idiom: to be hit and miss

gone-girl

I hope everyone is having a great Sunday. The idiom for this week is “to be hit and miss”. It is used to talk about either the quality of something or a person’s rate of success at something. When we use this expression, we are saying the the quality of something is sometimes good and sometimes bad, or that someone is sometimes successful at doing something and sometimes not. For example:

The quality of the food at this restaurant is very hit and miss, so I’d rather go somewhere else.

These days, the quality of Jim Harmon’s movies is really hit and miss. He used to make consistently good films though.

Drew Littleton’s game is really hit and miss right now. He used to be a much better golfer.

Chris used to be the top salesman at ABC Company, but nowadays his sales performance is extremely hit and miss.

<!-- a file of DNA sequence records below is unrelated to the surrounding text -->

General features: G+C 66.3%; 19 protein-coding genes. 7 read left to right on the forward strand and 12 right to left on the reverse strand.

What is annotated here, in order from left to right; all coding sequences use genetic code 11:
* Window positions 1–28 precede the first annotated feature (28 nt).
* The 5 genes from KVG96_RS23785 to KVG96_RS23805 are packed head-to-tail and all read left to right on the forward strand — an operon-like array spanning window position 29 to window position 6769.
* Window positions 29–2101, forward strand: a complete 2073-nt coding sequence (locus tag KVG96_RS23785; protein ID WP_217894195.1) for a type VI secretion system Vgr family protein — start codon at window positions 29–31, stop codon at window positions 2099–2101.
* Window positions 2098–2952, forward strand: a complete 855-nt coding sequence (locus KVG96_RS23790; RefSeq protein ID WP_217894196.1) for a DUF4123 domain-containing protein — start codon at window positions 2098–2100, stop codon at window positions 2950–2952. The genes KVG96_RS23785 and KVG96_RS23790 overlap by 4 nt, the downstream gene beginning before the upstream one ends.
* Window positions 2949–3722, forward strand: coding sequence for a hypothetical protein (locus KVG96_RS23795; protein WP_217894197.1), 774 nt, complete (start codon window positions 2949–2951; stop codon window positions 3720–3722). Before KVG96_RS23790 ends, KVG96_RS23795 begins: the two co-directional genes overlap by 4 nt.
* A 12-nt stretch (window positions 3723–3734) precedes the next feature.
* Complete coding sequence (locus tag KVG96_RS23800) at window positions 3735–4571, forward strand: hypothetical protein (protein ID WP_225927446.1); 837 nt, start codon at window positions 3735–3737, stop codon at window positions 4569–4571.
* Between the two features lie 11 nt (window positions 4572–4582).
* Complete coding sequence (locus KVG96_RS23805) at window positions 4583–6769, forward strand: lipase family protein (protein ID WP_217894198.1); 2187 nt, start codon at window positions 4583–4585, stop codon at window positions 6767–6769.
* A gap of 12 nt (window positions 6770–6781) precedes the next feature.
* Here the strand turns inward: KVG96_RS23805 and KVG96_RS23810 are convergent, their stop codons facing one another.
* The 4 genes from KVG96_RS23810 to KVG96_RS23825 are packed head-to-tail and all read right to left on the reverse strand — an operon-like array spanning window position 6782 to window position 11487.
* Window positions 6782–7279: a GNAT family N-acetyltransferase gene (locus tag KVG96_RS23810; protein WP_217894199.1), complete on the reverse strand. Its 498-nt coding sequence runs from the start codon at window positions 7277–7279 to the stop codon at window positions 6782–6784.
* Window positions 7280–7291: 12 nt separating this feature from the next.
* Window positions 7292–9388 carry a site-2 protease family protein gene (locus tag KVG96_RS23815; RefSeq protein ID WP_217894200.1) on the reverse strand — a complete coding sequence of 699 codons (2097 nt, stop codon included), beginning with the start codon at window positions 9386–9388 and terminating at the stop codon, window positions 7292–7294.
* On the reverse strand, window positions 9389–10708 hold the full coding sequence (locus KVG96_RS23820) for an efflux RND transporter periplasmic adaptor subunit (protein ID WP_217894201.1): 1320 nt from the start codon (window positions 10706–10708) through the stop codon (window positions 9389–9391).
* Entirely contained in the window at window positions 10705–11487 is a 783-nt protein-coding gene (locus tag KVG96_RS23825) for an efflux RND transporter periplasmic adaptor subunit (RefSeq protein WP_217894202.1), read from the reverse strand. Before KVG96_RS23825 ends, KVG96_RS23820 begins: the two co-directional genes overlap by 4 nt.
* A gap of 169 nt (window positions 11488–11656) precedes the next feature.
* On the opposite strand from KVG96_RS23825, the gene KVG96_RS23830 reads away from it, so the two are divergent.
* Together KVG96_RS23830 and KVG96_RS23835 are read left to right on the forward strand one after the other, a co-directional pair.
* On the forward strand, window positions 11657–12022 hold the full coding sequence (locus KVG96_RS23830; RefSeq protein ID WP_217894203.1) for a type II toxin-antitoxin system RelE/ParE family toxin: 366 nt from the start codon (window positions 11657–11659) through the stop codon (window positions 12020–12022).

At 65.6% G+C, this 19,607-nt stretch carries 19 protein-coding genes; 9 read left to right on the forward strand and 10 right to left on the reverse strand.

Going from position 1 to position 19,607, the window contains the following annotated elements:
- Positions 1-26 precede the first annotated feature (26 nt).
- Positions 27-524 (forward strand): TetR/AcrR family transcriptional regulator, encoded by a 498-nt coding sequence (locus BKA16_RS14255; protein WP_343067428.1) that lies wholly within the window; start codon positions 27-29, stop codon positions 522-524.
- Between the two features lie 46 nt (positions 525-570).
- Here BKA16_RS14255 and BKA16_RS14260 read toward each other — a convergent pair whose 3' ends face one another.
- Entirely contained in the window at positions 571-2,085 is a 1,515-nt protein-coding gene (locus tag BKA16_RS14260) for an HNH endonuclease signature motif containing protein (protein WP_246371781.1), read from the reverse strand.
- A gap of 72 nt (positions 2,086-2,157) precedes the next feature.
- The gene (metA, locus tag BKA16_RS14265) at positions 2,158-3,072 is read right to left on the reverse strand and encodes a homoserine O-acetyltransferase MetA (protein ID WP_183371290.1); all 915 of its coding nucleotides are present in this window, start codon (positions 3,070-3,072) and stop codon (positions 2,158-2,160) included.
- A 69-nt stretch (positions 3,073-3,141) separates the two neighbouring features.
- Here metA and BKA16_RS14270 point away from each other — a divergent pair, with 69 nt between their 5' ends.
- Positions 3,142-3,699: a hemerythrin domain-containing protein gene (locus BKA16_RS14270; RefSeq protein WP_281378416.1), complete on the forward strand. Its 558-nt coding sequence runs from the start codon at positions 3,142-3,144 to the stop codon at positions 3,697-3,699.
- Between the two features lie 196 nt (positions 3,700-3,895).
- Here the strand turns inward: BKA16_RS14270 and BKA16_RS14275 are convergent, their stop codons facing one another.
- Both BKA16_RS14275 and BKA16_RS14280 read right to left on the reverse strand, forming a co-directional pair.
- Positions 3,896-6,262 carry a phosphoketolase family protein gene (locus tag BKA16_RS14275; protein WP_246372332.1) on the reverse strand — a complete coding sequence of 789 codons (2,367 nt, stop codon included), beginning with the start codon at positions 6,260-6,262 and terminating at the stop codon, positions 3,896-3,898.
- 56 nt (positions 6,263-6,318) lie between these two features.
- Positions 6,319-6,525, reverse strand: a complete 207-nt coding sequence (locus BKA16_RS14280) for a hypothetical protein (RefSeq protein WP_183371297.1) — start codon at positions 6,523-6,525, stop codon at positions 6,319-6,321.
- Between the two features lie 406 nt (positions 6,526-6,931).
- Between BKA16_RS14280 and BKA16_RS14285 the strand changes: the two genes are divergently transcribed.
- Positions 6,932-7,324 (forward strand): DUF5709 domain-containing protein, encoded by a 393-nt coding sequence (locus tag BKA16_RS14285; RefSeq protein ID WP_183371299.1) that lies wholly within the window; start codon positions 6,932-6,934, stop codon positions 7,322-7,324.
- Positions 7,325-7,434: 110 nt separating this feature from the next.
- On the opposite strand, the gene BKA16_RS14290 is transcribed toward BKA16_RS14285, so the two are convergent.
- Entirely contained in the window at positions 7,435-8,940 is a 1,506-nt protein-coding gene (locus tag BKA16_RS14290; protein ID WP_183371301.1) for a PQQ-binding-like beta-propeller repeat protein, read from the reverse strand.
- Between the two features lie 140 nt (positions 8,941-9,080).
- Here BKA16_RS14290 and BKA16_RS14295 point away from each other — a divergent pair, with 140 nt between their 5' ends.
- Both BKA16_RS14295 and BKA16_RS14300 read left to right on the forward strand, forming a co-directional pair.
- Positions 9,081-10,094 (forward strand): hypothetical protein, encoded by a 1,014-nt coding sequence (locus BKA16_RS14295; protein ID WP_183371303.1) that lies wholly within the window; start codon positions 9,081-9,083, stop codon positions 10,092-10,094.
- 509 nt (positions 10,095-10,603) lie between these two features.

When we use this expression, it’s very common to add the words “very”, “really”, or “extremely” at the beginning of the idiom. If anyone has any questions, please let me know.

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2 Comments »

  1. IchBinRene Said:

    Hello there.
    Does the phrase: “being a miss” , i.e “he’s a miss” make sense to you?
    I think it has the same connotation as “hit and miss” but I’m not sure.
    Thanks.

    • Hi there.

      The expression “He’s a miss.” does not have the same meaning as “hit and miss”. To me, I would say “He’s a miss.” when talking about a person who is not going to attend a certain event. For example:

      A: Is George going to come to the party?
      B: No, he’s a miss. He told me he already has plans.

      I suppose we use the word “miss” because the person is going to miss the event.

      Thanks for writing in.

      Mike


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